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Asbestos-Containing Vermiculite found in Libby Park

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July 10, 2008

Asbestos-Containing Vermiculite found in Libby Park

Libby, Montana – July 9, 2008 – The town of Libby, Montana has been in the process of cleaning up its wide-scale asbestos contamination for nearly a decade, but it often seems the town’s problems are only getting worse.

Libby became known as one of the most contaminated towns in America due to the presence of the W.R. Grace vermiculite mine, which was known to be contaminated with asbestos several decades before the mine was closed. The entire town has been contaminated with the toxic substance, and thousands of Libby residents have developed deadly asbestos-related diseases, such as mesothelioma. Even those who never worked at the vermiculite mine have become sick and many have died.

Last week, a strip of vermiculite chunks around 50 yards long was discovered in a Libby park. The park, however, has been cleaned of vermiculite contaminants at least three times already.

Mike Cirian of the Environmental Protection Agency states, “I’m pretty sure it’s been there less than a couple of weeks. This isn’t something you miss. These are large flake, silver-dollar-sized chunks of vermiculite.”

The looming question is, if the park has been cleaned several times, how did the vermiculite appear within the last two weeks?

Libby Mayor Tony Berget says, “If—and the emphasis is on the word ‘if’—somebody is purposely dumping contaminated vermiculite, it’s a really serious situation of endangering the public.”

Before 1978, 100% of the asbestos at the Libby mine was considered tremolite asbestos, which is one of the six asbestiform minerals that are regulated (not banned) by the United States. Technological advancements in mineralogy improved the scientific classification of asbestos, and after 1978, the accepted percentage of tremolite asbestos plunged from 100% to only 15%.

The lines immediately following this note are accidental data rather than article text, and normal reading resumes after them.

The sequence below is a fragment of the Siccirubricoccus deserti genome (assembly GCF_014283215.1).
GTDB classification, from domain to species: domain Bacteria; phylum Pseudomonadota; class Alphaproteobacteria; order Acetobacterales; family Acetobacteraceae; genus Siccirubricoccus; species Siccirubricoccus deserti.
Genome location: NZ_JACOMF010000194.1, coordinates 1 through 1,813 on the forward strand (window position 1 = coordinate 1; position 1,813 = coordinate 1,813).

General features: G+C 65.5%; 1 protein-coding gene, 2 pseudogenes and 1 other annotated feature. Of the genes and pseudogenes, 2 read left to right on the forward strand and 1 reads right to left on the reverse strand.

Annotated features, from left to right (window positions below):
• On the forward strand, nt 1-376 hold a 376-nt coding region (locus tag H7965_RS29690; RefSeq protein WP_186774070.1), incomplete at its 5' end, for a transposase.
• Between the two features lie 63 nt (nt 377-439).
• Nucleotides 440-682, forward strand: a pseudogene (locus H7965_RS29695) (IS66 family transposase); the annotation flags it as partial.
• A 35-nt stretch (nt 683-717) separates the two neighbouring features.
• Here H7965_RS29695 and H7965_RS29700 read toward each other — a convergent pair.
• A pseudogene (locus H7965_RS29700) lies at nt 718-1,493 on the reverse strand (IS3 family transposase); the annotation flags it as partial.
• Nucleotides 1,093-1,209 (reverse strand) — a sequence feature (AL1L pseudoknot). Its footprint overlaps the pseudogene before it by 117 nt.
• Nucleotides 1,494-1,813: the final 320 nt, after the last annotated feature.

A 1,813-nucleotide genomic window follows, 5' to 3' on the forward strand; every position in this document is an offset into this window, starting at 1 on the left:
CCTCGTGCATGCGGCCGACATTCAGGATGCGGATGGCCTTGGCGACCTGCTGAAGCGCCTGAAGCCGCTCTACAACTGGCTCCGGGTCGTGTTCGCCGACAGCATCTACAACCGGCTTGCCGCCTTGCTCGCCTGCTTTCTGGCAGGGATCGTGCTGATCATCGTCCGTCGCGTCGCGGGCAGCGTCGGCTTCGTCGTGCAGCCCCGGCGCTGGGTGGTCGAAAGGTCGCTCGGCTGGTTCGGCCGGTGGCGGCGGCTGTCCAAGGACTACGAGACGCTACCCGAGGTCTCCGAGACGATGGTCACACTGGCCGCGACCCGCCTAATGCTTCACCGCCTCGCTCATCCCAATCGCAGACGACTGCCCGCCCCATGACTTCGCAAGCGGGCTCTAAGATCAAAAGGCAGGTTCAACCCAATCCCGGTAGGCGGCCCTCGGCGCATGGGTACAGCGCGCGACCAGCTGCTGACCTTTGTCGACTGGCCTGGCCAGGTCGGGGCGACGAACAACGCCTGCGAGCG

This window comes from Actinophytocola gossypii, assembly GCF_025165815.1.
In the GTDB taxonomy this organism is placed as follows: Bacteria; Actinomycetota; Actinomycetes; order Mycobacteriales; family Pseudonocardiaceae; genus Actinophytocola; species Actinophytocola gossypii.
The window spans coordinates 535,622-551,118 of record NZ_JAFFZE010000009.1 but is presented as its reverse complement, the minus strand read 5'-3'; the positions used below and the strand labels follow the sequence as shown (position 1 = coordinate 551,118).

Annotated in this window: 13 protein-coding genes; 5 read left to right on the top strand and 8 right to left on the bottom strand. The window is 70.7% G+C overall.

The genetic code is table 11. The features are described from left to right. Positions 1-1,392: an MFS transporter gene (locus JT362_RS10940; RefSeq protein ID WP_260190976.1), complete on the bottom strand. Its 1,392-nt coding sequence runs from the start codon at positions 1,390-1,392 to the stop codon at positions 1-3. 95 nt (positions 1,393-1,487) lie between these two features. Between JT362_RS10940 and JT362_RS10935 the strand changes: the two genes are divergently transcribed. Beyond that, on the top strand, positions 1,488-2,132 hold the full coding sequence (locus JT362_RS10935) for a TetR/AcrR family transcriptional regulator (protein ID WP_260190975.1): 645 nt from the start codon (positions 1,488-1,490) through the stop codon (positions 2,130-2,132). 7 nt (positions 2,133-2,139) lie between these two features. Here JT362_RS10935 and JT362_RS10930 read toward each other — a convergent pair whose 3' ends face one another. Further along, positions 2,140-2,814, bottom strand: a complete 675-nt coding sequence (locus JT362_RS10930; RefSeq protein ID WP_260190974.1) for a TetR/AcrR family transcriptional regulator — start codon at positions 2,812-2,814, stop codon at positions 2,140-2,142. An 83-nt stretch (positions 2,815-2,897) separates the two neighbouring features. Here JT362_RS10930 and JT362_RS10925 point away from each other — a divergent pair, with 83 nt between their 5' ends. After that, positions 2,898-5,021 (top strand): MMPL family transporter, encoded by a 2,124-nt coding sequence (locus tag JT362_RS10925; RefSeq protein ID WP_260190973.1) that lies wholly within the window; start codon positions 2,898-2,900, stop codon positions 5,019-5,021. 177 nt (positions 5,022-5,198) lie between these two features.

One again, mineralogical innovation redefined asbestos classifications and nomenclature. After 1997, only 6% of Libby’s asbestos was recognized as tremolite. If only 6% of the asbestos is tremolite, then what other toxic minerals have contaminated the town of Libby?

According to the U.S. Geological Survey, the minerals once believed to be tremolite are actually winchite and richterite, recognized asbestiform minerals that fall outside the six forms regulated by the government. The U.S. Geological Survey reports the Libby mine consist of approximately 84% winchite, 11% richterite, and 6% tremolite.

Therefore, the most of asbestos contamination at Libby is unregulated and does not fall under the regulations of the Clean Air Act. Considering more than 200 Libby residents have died from asbestos-related diseases, such as lung cancer and mesothelioma cancer, and more than 1,000 have been diagnosed with asbestos-induced lung ailments, it is clear that unregulated forms of asbestos are just as dangerous as the six forms recognized by the U.S. government.

Police Chief Clay Coker says Libby police have launched an investigation into the dumping of the toxic substance. However, there are no known suspects and no witnesses, which leaves little to investigate.

The vermiculite chunks were found in a fairly high-traffic area near the parking lot of Riverfront Memorial Park. A pavilion project is scheduled to begin there shortly.

Cirian says the vermiculite chunks are far to large to have worked themselves up out of the ground, and that it is not possible for the chunks to have fallen off trucks being used in the ongoing cleanup efforts taking place in Libby.

The big problem with the discovery is that fragments of the chunks may have been tracked around the parking lot by vehicles moving in and out. That means a 12,000-square-foot area must be cleaned—yet again—for vermiculite contamination.

Cirian states, “The repercussions are astounding. It costs thousands of dollars to clean that out, which could be going toward a house instead.”

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